August 23     

Today's quotation:

Humanity’s attempts to override nature have separated us from our source and destroyed what can save us.  A camera can point to the glory of a pristine forest, but cannot create it.  No smartphone is smart enough to spin a planet into orbit. God speaks to us daily, but we rarely take the time to listen.  Nature is my church.  When I walk in nature I know the Tao.  No building, altar, or ritual is necessary.  Human beings have created magnificent, awe-inspiring cathedrals, but none can surpass the wonder of a starry night.

Alan Cohen
The Tao Made Easy

Today's Meditation:

When we get caught up in our daily lives and jobs and families and tasks, it's very easy to lose track of our connection with nature, and not to notice that we've broken that connection by focusing so much on everything that has nothing to do with nature.  And this is a shame because our connection with the natural world can add a great deal to our lives in very positive ways, if we only make the effort to maintain that connection as well as we can.

It's very easy to consider the things that human beings have made to be extremely important.  We travel in our cars and we work in our buildings and we live in our houses and we shop in malls and strip malls.  For many of us, nature is no more than an afterthought, something that we reserve for the weekends-- perhaps a nice Saturday walk in the woods, but really no more than that.  And when we minimize our contact with nature, we minimize the positive effects that we gain by making nature a part of who we are, and vice-versa.

There are plenty of studies that tell us some of the important effects that nature can have on us:  lower stress levels, lower blood pressure, greater feelings of well-being, quicker healing from injuries and illnesses-- the list of physical and emotional benefits is very long, and you can read any of numerous articles on the benefits of nature on our health simply by typing "benefits of nature" into any search engine.  The question is, do we get any advantage from nature if we don't actively maintain our relationship with it?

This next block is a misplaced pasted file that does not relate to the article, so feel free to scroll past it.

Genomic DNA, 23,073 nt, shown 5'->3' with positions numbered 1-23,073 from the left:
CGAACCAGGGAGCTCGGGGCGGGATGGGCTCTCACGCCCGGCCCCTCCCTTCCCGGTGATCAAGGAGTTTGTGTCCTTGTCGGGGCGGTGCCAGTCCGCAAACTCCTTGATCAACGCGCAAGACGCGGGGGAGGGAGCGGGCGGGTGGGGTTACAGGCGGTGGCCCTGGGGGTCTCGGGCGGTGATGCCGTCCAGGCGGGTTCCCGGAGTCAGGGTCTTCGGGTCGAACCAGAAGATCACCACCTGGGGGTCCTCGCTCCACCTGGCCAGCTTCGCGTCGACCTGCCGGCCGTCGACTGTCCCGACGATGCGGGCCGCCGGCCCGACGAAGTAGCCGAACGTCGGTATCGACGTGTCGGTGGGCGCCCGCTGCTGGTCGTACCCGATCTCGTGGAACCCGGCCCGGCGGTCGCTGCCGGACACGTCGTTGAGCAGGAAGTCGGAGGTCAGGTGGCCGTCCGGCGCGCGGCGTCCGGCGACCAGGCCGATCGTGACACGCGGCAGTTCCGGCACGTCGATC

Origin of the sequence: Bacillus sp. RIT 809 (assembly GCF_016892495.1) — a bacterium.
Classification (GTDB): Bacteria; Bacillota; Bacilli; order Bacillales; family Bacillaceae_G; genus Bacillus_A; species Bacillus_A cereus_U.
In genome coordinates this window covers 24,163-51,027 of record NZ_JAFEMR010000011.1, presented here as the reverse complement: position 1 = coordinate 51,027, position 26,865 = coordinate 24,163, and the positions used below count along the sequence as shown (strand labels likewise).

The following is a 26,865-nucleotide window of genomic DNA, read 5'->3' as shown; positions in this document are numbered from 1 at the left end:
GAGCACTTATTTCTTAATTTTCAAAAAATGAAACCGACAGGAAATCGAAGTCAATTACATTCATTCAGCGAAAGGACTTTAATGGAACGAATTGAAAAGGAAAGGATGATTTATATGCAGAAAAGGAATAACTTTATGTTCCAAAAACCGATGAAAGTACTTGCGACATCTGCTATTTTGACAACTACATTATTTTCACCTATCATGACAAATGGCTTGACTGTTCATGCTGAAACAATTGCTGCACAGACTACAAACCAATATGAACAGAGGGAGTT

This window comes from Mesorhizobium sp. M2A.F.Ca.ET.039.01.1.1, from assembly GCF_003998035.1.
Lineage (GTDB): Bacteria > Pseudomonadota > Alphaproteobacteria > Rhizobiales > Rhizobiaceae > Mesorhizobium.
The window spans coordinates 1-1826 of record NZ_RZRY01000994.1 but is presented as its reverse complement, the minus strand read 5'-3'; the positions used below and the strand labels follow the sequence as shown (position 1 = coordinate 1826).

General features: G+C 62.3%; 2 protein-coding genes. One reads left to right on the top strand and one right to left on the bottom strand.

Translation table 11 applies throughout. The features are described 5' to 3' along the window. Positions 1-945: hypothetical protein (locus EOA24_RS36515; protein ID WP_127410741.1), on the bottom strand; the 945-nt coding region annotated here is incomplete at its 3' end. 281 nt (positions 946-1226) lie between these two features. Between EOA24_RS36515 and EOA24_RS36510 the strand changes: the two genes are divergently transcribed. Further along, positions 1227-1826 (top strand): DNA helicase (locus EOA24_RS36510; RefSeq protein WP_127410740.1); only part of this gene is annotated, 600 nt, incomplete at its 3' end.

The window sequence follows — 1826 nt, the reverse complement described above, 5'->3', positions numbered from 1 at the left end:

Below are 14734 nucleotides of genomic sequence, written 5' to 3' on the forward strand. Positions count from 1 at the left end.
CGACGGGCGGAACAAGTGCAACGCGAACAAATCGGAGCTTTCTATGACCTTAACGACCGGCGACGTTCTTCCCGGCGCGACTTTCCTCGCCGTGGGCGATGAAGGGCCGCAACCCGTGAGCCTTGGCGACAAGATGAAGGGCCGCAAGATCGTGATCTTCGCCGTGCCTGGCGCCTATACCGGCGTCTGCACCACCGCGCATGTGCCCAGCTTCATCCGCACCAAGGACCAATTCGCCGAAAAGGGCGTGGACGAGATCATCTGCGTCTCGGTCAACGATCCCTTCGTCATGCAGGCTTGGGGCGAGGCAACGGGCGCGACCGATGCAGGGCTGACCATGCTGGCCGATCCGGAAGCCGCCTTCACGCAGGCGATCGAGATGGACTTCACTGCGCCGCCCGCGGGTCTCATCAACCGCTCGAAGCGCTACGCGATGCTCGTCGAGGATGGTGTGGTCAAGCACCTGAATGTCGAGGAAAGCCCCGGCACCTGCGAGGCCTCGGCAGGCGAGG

Of course, you don't need to go camping for three weeks in a wilderness areas full of grizzly bears, eating only the berries that you find there, to get the benefits of our connections with nature.  You can feel those benefits by finding natural areas near you-- even simple parks with plenty of trees-- and spending time there.  Connections need to be maintained, and our connection with nature is one that's easy to neglect if we don't make a serious effort to keep it up.

Questions to consider:

In what ways can nature benefit you?

Why do so many people neglect their connection with the natural world?

Why have we allowed so many natural areas to be destroyed in order to make more money for a very few people?

For further thought:

Is it the right of our generation, in its selfish materialism, to destroy nature because we are blinded by the dollar sign?  Beauty--and all the values that derive from beauty--are not measured and evaluated in terms of the dollar.

Rachel Carson

more on nature



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